People keep asking me how I am going to celebrate the end of my term as presiding judge on December 31. I hope by the time that date arrives I will be ready to let go, but it will be hard. This was the most satisfying job I’ve ever had. Not necessarily the most fun job, I will acknowledge. But the one I will look back on as having made the most difference for the most people.
As a presiding judge, I was lucky. The 53 judges on this bench for the past three years have been team players. I asked Governor Jay Inslee not to send me blowhards and divas, and he didn’t. Having a bench full of judges far more committed to getting the work done than worrying about who was getting credit for doing it made all the difference. I could focus on long-term projects to improve the Court without wasting time refereeing petty disputes. A bench this hardworking would make any PJ love the job.
I’ve also been fortunate to receive very wise counsel from the chief judges and the Executive Committee. And I have not had to worry for one minute about keeping the Court running day to day because in addition to the chiefs, I’ve had three dedicated and efficient assistant presiding judges — Judge Palmer Robinson, Judge Beth Andrus and Judge Laura Inveen, who succeeds me as presiding judge.
And then there is Paul Sherfey, the Court’s chief administrative officer. I honestly cannot imagine being presiding judge without a talented and hardworking partner in the office across the hall. Paul has innate political skills, but shies from the limelight. He lets the PJ execute his strategy and tactics. Paul and I could not be more different (he’s a rule follower; I’m a recovering public defender) and yet we have found ways to balance one another to benefit the Court. I am really going to miss working with my partner and friend.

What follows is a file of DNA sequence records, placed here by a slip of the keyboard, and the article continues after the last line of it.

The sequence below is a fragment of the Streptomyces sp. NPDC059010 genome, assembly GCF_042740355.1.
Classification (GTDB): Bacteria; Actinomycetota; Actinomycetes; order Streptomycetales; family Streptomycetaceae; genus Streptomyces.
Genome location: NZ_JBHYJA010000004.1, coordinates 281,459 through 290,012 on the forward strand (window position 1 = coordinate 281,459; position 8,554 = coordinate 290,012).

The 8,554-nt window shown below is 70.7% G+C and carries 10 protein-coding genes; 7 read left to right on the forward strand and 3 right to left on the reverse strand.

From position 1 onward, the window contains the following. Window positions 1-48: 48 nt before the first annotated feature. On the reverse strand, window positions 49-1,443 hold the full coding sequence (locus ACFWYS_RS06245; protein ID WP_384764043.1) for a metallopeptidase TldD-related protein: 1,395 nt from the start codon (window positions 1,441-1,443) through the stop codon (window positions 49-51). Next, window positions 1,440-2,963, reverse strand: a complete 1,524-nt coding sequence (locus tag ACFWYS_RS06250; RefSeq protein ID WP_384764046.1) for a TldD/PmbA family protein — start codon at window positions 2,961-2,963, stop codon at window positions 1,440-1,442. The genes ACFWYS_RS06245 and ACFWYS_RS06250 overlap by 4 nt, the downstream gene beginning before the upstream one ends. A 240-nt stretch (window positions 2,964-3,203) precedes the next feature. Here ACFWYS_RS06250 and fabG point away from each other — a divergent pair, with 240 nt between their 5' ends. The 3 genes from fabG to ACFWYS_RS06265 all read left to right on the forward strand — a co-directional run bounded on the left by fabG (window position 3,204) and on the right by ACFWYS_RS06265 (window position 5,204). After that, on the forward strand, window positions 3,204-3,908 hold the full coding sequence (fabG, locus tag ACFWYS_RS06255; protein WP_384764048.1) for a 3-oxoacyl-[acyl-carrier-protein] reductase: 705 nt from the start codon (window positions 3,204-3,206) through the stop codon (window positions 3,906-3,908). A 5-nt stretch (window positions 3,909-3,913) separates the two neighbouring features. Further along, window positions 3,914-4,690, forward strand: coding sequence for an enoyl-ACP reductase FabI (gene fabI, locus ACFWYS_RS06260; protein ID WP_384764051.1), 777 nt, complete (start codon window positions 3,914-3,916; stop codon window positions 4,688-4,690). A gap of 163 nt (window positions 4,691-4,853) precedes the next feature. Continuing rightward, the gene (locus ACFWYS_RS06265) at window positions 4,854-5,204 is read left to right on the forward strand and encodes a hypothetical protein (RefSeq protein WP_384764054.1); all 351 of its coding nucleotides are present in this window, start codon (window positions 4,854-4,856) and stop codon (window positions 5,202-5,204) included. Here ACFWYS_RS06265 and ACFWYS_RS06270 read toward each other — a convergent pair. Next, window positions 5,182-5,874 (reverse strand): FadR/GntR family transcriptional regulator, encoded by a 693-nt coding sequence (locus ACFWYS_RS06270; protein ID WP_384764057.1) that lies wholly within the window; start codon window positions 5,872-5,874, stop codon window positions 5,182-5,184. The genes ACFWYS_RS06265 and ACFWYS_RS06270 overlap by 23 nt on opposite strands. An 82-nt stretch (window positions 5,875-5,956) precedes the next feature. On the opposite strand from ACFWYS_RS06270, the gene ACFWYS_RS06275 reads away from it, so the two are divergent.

Paul leads a staff of 380. As presiding judge, one becomes much more familiar with all of the people it takes to run the 14th largest county court system in the country, and an innovative one at that. We have staff who get up every morning excited to help angry, stressed out, pro se litigants navigate the court to get the divorce they desperately want or need. There are others who greet resentful jurors every day with a smile. We have juvenile probation counselors who find joy working with some of our community’s most challenging young people — often for 30 years. It has been an honor helping Paul to lead this small army of dedicated staff.
With day-to-day operations well in hand, I have been able to work on long-term projects. One of the most satisfying has been empowering our staff to take a leading role in designing and implementing our strategic agenda. The Court adopted a plan with five broad strategic focus areas and specific objectives. The staff came up with ideas for projects that would improve the Court’s performance in each of these areas (such as access, case flow and work environment). We created staff-led teams to work on these projects — now, in our second year, I can report that the strategic action teams have mostly completed their projects and, more important, this approach has energized the staff from bottom to top.
One of the first things we tackled when I began my term was creating a King County replacement for the State’s mainframe data and case management system, SCOMIS. Once the Court decided not to go along with the State’s “one size fits all” case management system, our doggedly determined county clerk, Barbara Miner, led the effort to obtain funding from the County Council to build our own system. It will be ready to “go live” in a little over a year. Many complications remain on the state level, but it will not be long before our clerks get to input data into a modern system that will produce information far more understandable to lawyers and the public.